The Soft Appeal, Con't


I just viewed the “crazy” rock band Sambomaster‘s video for “世界はそれを愛と呼ぶんだぜ” (“The world calls that love”), which begins with a middle-aged boss telling a uniformed OL that she has failed to do an adequate job on her assignment. She then heads to the roof and emotes by listening to Sambomaster’s single in her headphones (not an iPod, by the way).

Again, we see a young rock band trying to connect with possible consumers through demonstrating a direct empathy with bland-looking, white-collar, middle-class clerical workers. Soon Japanese grime heavies will use their song lyrics to provide test-taking strategies for college-entrance exams, and Osaka noise bands will yearn to create DVDs for comforting seven year-old surburban kids on their failure to get into prestigious elementary schools. By next year, all popular music will explicitly reinforce the capitalist cog lifestyle. Welcome to the future.

W. David MARX (Marxy)
August 23, 2005

Marxy wrote a lot of essays back on his old site Néomarxisme. This is one of them.

8 Responses

  1. Carl Says:

    I still haven’t heard Sambomaster myself yet, but I have read an incredibly long review/article/thing that mentions them almost as frequently as Tokyo Disney World.

    My gut is that, praise for The System is not out of the ordinary in the larger scheme of music cultures, though it is outside of the rock mainstream. People want to believe that they’re living a decent life, not that they have to give up their Louis Vuitton bags and keep it real. That American music is anti-social is probably just a historical quirk based on its roots in Black culture and the relative recentness of the American Revolution and pioneer period meaning that Americans like to think of themselves as Rebels.

  2. marxy Says:

    You’re absolutely right: I think Americans want to feel like rebels, even when they’re part of the system. Think about Bush – the fricking president – still referring to himself as if he were a “Washington outsider.”

    I’m not sure rebellion needs to be fundamental to popular music (think about that stunningly amazing period between rock’n’roll and the Beatles), but even in Japan, most artists have at least tried to present an air of “difference” – whether that be an outsider attitude, garishness, or exclusivity. These new bands look like guys who work at an office and write songs about working at an office and then try to sell the songs to kids who work at an office. Asian Kung-Fu Generation have the charm and personality of four accountants.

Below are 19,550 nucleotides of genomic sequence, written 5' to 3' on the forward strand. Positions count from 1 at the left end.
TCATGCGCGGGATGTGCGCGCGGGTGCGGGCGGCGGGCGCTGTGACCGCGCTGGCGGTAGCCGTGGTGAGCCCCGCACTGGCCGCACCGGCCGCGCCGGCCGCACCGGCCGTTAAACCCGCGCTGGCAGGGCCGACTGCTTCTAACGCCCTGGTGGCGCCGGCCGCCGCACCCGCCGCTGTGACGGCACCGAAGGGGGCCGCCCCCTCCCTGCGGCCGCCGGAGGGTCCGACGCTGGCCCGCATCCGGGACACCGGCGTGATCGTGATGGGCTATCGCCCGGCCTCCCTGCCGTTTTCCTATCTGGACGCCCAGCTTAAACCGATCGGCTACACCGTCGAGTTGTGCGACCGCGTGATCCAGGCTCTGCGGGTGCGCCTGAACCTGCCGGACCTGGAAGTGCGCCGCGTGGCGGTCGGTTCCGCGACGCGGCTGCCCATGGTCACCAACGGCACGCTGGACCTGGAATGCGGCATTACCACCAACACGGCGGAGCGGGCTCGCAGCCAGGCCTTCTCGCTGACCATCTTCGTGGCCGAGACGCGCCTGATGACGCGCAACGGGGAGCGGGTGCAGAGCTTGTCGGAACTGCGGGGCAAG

3. r. Says:

    an accountant is charming to the degree that he has your financial nuts in a sling and does you well by him. thus AKFG seem pretty damn charming at the moment.

  4. dzima Says:

    r. hasn’t dated a female accountant yet, that’s fer sure.

  5. Brad Says:

    I like Sambomaster in the sense that they’re kind of like Tenacious D, except they are totally serious. I give major points to any band who says, before the guitar solo, “I don’t have the words to say this so I’m going to let my guitar speak for me! Uh!”

  6. marxy Says:

    I’m being unfair to Sambomaster by claiming their OL-reachout progarm is marketing-driven. It’s probably not. After reading that “Large Prime Numbers” article, above, they seem to be dead serious about “saving” everybody in Japan. I need to do some serious soul-searching to figure out why I automatically think such idealism is “lame.”

  7. MigitAs Says:

    I think sambomaster rocks! with songs like Sayonara Baby, Utsukushiki ningen no hibi, Yoru ga aketara, and others they are really the coolest new band i’ve seen

  8. tim Says:

    Hello. I wrote that Large Prime Numbers article AHEM just checking my links. It’s fun.

    Anyway, yeah. After the writing of that article, I eventually met Takashi Yamaguchi and his Sambo Masters, and determined several things — that he bites his fingernails, that he is no taller than four-foot-ten, and that he really, really is dead serious about saving the world with rock and roll music.

    He’s like Andrew WK minus the muscles, plus Wesley Willis minus the black and fat, plus Aretha Franklin minus the woman, plus Steve McQueen minus everything except the sideburns.

    I have, for a long time, been confused when prompted to form an opinion of another man’s sincerity. I didn’t know what to think about Sambo Master at first.

    Their new song is kind of light in the lyrical department. And he’s really starting to show his OCD by repeating the same phrases (悲しみに花が咲くものか really made me feel not-good), which is weird, because some of his phrases has mortified the living hell out of me (貴方が人を殺すなら僕もこの場で殺して欲しいのよ — “should you ever kill a man, i wish to be killed right here on the spot”) really fucking freaked me out, for example. I don’t get that with other music. so i guess i appreciate it.

    and you know, i met the asian kung-fu generation bassist before the band got big. i mean, before they did the naruto song.

    he worked in a company, indeed.

    and not just any company — an E-LEARNING company.

    he had, on the day i met him, just attended a seminar on HOW TO USE GOOGLE!!

    you can’t make this shit up!